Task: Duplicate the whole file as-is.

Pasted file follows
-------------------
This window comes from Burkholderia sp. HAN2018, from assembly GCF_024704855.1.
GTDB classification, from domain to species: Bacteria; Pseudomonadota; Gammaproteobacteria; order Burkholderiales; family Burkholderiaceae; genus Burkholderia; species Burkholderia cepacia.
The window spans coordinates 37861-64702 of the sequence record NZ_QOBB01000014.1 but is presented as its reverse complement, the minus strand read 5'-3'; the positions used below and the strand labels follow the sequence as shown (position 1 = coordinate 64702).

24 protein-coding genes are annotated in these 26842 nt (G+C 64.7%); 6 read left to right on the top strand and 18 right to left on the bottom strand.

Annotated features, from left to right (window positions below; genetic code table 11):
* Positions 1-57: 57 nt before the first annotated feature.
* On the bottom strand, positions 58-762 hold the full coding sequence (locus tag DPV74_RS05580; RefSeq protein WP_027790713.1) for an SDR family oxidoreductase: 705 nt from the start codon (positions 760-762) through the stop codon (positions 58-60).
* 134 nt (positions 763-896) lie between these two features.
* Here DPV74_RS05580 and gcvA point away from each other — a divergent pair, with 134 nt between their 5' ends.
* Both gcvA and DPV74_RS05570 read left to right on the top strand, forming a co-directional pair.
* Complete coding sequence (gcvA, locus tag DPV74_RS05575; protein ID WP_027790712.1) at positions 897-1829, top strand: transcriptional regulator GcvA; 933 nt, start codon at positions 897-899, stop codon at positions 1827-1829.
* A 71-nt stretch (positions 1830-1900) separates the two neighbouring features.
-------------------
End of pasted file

This window comes from Burkholderia sp. HAN2018, from assembly GCF_024704855.1.
GTDB classification, from domain to species: Bacteria; Pseudomonadota; Gammaproteobacteria; order Burkholderiales; family Burkholderiaceae; genus Burkholderia; species Burkholderia cepacia.
The window spans coordinates 37861-64702 of the sequence record NZ_QOBB01000014.1 but is presented as its reverse complement, the minus strand read 5'-3'; the positions used below and the strand labels follow the sequence as shown (position 1 = coordinate 64702).

24 protein-coding genes are annotated in these 26842 nt (G+C 64.7%); 6 read left to right on the top strand and 18 right to left on the bottom strand.

Annotated features, from left to right (window positions below; genetic code table 11):
* Positions 1-57: 57 nt before the first annotated feature.
* On the bottom strand, positions 58-762 hold the full coding sequence (locus tag DPV74_RS05580; RefSeq protein WP_027790713.1) for an SDR family oxidoreductase: 705 nt from the start codon (positions 760-762) through the stop codon (positions 58-60).
* 134 nt (positions 763-896) lie between these two features.
* Here DPV74_RS05580 and gcvA point away from each other — a divergent pair, with 134 nt between their 5' ends.
* Both gcvA and DPV74_RS05570 read left to right on the top strand, forming a co-directional pair.
* Complete coding sequence (gcvA, locus tag DPV74_RS05575; protein ID WP_027790712.1) at positions 897-1829, top strand: transcriptional regulator GcvA; 933 nt, start codon at positions 897-899, stop codon at positions 1827-1829.
* A 71-nt stretch (positions 1830-1900) separates the two neighbouring features.